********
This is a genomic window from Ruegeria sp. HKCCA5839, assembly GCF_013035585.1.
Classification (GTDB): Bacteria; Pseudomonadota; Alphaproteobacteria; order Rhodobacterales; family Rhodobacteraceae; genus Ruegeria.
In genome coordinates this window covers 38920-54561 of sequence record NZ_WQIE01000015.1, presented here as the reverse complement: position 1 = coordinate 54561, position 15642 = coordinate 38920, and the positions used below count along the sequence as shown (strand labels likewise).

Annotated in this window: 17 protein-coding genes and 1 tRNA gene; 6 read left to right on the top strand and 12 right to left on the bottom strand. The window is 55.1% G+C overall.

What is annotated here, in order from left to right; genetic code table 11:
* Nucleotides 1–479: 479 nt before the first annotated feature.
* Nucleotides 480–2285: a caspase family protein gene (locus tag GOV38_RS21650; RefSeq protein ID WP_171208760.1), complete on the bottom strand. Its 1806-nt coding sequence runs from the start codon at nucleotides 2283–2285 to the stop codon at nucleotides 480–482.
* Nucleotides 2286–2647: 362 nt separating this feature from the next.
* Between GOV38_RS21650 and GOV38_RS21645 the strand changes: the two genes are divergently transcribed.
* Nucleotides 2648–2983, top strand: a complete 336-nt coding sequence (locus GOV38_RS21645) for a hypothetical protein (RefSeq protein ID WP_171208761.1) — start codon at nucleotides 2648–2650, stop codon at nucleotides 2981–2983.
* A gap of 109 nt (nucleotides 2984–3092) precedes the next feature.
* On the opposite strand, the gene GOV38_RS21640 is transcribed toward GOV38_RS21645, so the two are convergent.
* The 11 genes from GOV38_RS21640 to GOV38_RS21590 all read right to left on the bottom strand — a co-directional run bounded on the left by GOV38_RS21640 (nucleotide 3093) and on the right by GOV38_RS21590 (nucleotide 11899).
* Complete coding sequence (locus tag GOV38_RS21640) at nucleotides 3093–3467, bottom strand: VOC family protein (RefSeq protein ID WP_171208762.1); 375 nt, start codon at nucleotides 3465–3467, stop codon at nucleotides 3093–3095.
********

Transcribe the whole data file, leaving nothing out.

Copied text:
This is a genomic window from Ruegeria sp. HKCCA5839, assembly GCF_013035585.1.
Classification (GTDB): Bacteria; Pseudomonadota; Alphaproteobacteria; order Rhodobacterales; family Rhodobacteraceae; genus Ruegeria.
In genome coordinates this window covers 38920-54561 of sequence record NZ_WQIE01000015.1, presented here as the reverse complement: position 1 = coordinate 54561, position 15642 = coordinate 38920, and the positions used below count along the sequence as shown (strand labels likewise).

Annotated in this window: 17 protein-coding genes and 1 tRNA gene; 6 read left to right on the top strand and 12 right to left on the bottom strand. The window is 55.1% G+C overall.

What is annotated here, in order from left to right; genetic code table 11:
* Nucleotides 1–479: 479 nt before the first annotated feature.
* Nucleotides 480–2285: a caspase family protein gene (locus tag GOV38_RS21650; RefSeq protein ID WP_171208760.1), complete on the bottom strand. Its 1806-nt coding sequence runs from the start codon at nucleotides 2283–2285 to the stop codon at nucleotides 480–482.
* Nucleotides 2286–2647: 362 nt separating this feature from the next.
* Between GOV38_RS21650 and GOV38_RS21645 the strand changes: the two genes are divergently transcribed.
* Nucleotides 2648–2983, top strand: a complete 336-nt coding sequence (locus GOV38_RS21645) for a hypothetical protein (RefSeq protein ID WP_171208761.1) — start codon at nucleotides 2648–2650, stop codon at nucleotides 2981–2983.
* A gap of 109 nt (nucleotides 2984–3092) precedes the next feature.
* On the opposite strand, the gene GOV38_RS21640 is transcribed toward GOV38_RS21645, so the two are convergent.
* The 11 genes from GOV38_RS21640 to GOV38_RS21590 all read right to left on the bottom strand — a co-directional run bounded on the left by GOV38_RS21640 (nucleotide 3093) and on the right by GOV38_RS21590 (nucleotide 11899).
* Complete coding sequence (locus tag GOV38_RS21640) at nucleotides 3093–3467, bottom strand: VOC family protein (RefSeq protein ID WP_171208762.1); 375 nt, start codon at nucleotides 3465–3467, stop codon at nucleotides 3093–3095.